Drop Down MenusCSS Drop Down MenuPure CSS Dropdown Menu

Thursday, May 21, 2015

I was stained

(The train of thoughts for this one was born from a casual conversation I had with my good friend Sooraj Pattazhy. Thanks buddy.)

I quietly lay there hung in the fourth storey of the garment store, so that people coming and people going could see me and marvel at my elegance. My makers had taken considerable time and effort in selecting the best for me. The best linen, the most aesthetic design, the most suitable hues... there was no compromise down that line. I had noticed how that obese son of that affluent daddy had laid his eyes on me. Despite the umpteen numbers of shirts the outlet had in offer, this kid was obsessed with me. The kid seemed remiss, someone who could not acknowledge the value of things, and I disliked him instinctively. Nevertheless the child got what he wanted. His wardrobe was now my home.

It was the birthday party of one of his friends, and he decided to use me to conceal his flabby body. Pastries, juices and chocolates made their rounds throughout, and he devoured them all without a break. By the time the party was over, I stank of cream and cocoa.

I was stained, and I felt ruined.


I was with my friends, finally realizing that long cherished road trip to Goa. My best friend had convinced his father in taking his sedan, and he was on the wheels as my friends and I rested.

We were cruising through the highway in an uneventful manner when one of my friends noticed a woman who was riding a scooter. My friend decided to have some fun. He started whistling. She ignored him. That did not douse his spirits though. Soon he graduated from whistling and began asking her out. I asked him to shut up, but for no avail.

When she felt that she had tolerated enough, she reacted. She started calling names and honked to grab attention. We panicked. My buddy hit the gas hard and we fled the scene.

Our relief ceased to exist as we reached the next signal, which gave us a red. Soon she caught up with us. She stopped right next to us, and started shouting. That was a scene of interest for the highway patrol. Our hearts raced. We were in a roadblock indeed.

Our families were informed, and we were let off with a firm warning and a hefty fine. Needless to say the trip was called off. People began to look at us in a new low.

I was stained, and I felt humiliated.


I woke up as I felt a sharp pang in my lower abdomen. Darkness persisted, and dawn seemed far away. I turned on the lights to my room. It was not even four in the morning. The pain was unbearable, as if somebody were eating me up from the inside.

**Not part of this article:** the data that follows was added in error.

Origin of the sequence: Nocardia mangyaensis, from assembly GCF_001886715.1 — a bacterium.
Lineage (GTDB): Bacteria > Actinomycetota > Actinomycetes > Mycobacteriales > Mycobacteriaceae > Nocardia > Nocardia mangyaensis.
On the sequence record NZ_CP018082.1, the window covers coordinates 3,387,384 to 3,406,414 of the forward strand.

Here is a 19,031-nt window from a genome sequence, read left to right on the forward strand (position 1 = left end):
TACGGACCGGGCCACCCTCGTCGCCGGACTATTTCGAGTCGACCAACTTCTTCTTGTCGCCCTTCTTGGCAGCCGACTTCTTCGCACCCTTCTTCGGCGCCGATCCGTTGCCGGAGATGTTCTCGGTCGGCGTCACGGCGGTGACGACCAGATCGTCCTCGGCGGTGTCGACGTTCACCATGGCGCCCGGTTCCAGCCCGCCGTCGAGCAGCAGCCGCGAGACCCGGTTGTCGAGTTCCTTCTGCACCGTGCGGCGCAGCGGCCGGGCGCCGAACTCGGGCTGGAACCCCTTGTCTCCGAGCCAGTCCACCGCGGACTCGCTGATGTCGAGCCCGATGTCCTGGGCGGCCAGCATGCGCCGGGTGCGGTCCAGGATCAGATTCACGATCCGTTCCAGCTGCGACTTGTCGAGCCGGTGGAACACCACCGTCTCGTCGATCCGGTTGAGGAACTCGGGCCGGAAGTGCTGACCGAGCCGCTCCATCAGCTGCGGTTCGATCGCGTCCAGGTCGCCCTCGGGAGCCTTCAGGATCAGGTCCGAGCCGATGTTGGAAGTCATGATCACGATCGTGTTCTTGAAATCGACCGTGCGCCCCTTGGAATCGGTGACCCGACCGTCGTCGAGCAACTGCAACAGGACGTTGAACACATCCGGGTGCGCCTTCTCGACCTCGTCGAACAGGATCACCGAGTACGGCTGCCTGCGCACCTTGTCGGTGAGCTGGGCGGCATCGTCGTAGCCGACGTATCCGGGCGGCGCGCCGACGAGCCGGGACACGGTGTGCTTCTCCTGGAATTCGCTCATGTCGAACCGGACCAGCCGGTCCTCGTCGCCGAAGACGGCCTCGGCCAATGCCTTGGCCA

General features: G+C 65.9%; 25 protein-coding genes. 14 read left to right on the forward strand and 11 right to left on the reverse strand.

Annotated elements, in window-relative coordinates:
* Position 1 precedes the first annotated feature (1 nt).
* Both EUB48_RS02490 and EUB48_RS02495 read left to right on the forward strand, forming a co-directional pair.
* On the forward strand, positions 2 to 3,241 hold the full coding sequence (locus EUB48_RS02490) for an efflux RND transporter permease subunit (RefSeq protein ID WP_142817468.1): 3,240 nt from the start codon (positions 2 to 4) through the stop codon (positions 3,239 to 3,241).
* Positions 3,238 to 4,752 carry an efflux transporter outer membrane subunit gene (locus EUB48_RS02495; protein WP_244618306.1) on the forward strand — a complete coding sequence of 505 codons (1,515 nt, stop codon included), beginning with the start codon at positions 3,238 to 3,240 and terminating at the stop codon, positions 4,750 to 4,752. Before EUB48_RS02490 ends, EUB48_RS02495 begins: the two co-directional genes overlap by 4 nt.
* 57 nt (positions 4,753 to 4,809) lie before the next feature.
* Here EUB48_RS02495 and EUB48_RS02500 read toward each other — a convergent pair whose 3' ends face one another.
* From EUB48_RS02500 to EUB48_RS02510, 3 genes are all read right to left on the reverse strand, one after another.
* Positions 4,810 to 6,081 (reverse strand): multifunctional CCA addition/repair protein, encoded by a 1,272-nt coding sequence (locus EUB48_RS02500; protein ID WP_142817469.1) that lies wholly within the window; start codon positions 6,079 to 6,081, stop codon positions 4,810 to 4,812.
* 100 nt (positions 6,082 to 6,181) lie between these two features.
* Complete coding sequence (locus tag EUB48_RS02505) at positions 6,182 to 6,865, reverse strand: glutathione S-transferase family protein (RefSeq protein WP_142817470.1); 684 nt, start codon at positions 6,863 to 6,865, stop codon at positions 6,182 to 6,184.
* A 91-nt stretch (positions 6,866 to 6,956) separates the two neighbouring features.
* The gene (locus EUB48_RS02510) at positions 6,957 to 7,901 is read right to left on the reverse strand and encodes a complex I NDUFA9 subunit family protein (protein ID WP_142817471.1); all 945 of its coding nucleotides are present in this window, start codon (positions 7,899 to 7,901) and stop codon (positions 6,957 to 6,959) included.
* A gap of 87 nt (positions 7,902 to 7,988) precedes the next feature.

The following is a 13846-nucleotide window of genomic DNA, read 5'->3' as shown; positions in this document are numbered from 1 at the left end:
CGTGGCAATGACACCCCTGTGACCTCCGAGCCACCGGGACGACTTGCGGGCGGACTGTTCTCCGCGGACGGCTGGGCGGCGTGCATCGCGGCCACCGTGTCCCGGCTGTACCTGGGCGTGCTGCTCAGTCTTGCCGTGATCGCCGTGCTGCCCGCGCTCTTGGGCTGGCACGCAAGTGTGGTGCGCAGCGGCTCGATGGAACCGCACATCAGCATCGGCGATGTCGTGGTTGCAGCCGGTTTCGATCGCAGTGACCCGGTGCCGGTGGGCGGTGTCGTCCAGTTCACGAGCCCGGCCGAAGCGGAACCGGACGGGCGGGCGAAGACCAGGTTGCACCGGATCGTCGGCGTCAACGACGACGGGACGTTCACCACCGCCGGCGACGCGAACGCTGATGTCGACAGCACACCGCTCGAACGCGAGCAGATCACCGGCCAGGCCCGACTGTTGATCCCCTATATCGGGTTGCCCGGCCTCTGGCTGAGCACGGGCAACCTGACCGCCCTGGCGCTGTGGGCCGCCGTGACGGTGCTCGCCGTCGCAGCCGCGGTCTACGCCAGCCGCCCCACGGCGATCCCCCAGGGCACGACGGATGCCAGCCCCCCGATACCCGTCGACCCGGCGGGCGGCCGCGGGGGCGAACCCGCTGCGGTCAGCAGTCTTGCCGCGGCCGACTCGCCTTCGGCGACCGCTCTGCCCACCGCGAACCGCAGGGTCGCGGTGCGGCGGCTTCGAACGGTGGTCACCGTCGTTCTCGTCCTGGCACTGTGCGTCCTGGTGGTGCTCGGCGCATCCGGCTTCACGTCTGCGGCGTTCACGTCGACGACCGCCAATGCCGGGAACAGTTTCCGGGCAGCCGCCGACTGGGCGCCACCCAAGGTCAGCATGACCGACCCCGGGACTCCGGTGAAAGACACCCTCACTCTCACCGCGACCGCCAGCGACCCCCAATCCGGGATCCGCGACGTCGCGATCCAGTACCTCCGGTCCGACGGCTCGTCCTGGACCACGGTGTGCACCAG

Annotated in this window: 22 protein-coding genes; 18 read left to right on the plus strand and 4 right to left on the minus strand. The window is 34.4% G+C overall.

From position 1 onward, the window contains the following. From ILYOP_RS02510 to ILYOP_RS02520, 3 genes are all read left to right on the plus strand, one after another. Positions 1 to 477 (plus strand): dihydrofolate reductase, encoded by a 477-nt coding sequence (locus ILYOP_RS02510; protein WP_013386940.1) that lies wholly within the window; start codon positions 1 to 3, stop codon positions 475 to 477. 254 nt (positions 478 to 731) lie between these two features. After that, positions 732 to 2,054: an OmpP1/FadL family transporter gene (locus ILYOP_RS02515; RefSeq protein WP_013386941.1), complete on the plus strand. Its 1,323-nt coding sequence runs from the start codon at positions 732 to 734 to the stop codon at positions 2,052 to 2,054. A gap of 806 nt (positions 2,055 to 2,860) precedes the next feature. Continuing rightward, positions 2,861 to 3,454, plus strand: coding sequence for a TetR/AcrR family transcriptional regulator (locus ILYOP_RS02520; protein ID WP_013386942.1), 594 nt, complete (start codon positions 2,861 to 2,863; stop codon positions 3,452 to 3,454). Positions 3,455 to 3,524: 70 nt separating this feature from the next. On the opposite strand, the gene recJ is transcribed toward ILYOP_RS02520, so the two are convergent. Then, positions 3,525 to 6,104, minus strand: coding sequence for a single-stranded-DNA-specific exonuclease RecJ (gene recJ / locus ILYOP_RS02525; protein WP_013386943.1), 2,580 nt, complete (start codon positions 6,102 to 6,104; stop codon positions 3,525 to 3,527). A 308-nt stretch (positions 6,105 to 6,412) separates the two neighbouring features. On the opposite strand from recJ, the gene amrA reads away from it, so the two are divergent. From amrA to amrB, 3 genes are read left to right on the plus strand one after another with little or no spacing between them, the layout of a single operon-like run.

Then I saw the sight that shook me whole. My clean white bed sheet was not clean anymore. There was blood all over. Terrified, I looked around. No there was no intruder. I checked my body for any possible injuries. I couldn't find any.

Slowly it dawned up on me. I was making that transition from a bubbly girl into a woman. A woman. I knew because my friends had told me their stories. I had to call my mother but somehow I couldn't. I was drained. People would now tell me to stop being childish and learn to be graceful. I would not be allowed to enter the temples when I bled. They say a bleeding woman is impure.

I was stained, and I felt worthless.


I was still young, born hardly one month ago. I was proud of being white and fresh. Shortly after my birth I was put in a case along with hundreds of similar looking cousins, and was carried off to a far away retail store. I spent a couple of days there, and one afternoon a tall man came and bought me. He took me to his home. His friends called him 'The Mad Writer'. I didn't know why as he looked pretty normal to me. Nothing remarkable happened in the following week.

One fine morning, the mad writer pulled me out of the case and clipped me to his board. He then dipped his Mont Blanc in a decorated ink pot. Before I knew what was happening, he started scribbling on me. He kept on scribbling, pausing only to quench the thirst of his pen. Once he was done with me, he left me to dry. I was enraged to find that my white skin was now scarred with blue.

The mad writer invited his friends to have a look at me. One by one, they looked at what was written, and I could see appreciation and wonder in most pairs of eyes. The words 'awesome', 'brilliant', ' amazing' were generously tossed in the air. The mad writer was elated. He even kissed me hard. By then my anger had melted.

I was stained, and I felt priceless.

No comments:

Post a Comment